isfinite(x, out=None, where=None, **kwargs)¶
Test element-wise for finiteness (not infinity or not Not a Number).
The result is returned as a boolean tensor.
x (array_like) – Input values.
out (Tensor, None, or tuple of Tensor and None, optional) – A location into which the result is stored. If provided, it must have a shape that the inputs broadcast to. If not provided or None, a freshly-allocated tensor is returned. A tuple (possible only as a keyword argument) must have length equal to the number of outputs.
where (array_like, optional) – Values of True indicate to calculate the ufunc at that position, values of False indicate to leave the value in the output alone.
y – For scalar input, the result is a new boolean with value True if the input is finite; otherwise the value is False (input is either positive infinity, negative infinity or Not a Number).
For array input, the result is a boolean array with the same dimensions as the input and the values are True if the corresponding element of the input is finite; otherwise the values are False (element is either positive infinity, negative infinity or Not a Number).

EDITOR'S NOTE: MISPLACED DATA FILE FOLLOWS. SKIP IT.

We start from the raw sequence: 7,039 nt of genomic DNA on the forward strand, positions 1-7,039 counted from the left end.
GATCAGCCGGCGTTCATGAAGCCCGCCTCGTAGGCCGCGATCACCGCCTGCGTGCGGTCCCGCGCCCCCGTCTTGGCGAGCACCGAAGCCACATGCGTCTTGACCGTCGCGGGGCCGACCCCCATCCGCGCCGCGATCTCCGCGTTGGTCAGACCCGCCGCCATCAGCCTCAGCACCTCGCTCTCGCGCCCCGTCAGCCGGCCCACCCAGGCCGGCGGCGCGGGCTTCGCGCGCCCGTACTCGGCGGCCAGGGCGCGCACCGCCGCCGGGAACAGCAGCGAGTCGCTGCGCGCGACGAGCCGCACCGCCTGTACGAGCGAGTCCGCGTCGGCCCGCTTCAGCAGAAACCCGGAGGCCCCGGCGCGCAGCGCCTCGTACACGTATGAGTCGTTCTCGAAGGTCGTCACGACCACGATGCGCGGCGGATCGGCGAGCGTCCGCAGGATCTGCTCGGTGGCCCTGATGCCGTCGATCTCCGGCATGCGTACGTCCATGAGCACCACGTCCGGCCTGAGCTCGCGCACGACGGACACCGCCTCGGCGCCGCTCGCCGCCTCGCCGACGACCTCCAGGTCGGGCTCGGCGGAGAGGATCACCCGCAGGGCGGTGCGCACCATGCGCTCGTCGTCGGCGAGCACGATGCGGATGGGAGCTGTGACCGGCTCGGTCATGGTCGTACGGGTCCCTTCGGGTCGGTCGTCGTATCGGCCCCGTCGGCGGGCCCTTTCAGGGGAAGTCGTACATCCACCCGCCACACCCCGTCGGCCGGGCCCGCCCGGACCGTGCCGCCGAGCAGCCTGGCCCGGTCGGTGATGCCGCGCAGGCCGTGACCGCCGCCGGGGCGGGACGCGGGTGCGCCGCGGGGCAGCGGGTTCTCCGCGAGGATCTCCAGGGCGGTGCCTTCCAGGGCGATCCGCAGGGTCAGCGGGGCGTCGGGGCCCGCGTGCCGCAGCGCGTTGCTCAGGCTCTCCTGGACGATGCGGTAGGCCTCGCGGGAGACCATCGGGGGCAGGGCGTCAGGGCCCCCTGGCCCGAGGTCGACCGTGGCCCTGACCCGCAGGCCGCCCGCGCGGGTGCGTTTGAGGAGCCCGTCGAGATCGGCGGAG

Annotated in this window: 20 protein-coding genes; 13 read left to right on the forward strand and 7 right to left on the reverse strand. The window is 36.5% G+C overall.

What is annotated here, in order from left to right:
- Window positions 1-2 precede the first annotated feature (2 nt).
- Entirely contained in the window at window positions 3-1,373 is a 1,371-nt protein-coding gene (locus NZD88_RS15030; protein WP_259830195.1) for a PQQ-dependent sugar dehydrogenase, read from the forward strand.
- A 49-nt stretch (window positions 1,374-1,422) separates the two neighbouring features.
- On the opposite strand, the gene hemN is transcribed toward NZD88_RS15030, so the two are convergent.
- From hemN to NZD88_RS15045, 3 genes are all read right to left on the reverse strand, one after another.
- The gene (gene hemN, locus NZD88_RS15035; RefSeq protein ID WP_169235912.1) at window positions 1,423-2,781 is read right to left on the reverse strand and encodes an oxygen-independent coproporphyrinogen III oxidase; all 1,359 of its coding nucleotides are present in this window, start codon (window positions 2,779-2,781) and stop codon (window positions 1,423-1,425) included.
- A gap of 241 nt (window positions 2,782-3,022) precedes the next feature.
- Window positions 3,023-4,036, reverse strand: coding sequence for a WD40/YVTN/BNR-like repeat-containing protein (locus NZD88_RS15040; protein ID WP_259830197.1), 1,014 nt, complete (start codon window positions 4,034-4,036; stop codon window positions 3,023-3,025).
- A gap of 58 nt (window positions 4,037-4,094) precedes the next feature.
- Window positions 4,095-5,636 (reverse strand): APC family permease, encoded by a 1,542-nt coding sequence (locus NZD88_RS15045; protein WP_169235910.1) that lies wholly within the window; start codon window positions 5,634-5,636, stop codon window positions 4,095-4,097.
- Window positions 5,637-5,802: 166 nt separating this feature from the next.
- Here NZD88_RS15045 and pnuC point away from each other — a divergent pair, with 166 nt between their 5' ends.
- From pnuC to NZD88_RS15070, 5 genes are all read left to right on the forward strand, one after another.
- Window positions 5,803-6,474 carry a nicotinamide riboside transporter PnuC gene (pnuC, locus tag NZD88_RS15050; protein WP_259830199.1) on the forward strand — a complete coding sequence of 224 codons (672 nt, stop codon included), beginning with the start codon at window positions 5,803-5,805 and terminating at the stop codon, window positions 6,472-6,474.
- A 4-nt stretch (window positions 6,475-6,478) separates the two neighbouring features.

- Return type
Not a Number, positive infinity and negative infinity are considered to be non-finite.
Mars uses the IEEE Standard for Binary Floating-Point for Arithmetic (IEEE 754). This means that Not a Number is not equivalent to infinity. Also that positive infinity is not equivalent to negative infinity. But infinity is equivalent to positive infinity. Errors result if the second argument is also supplied when x is a scalar input, or if first and second arguments have different shapes.
>>> import mars.tensor as mt
>>> mt.isfinite(1).execute() True >>> mt.isfinite(0).execute() True >>> mt.isfinite(mt.nan).execute() False >>> mt.isfinite(mt.inf).execute() False >>> mt.isfinite(mt.NINF).execute() False >>> mt.isfinite([mt.log(-1.).execute(),1.,mt.log(0).execute()]).execute() array([False, True, False])
>>> x = mt.array([-mt.inf, 0., mt.inf]) >>> y = mt.array([2, 2, 2]) >>> mt.isfinite(x, y).execute() array([0, 1, 0]) >>> y.execute() array([0, 1, 0])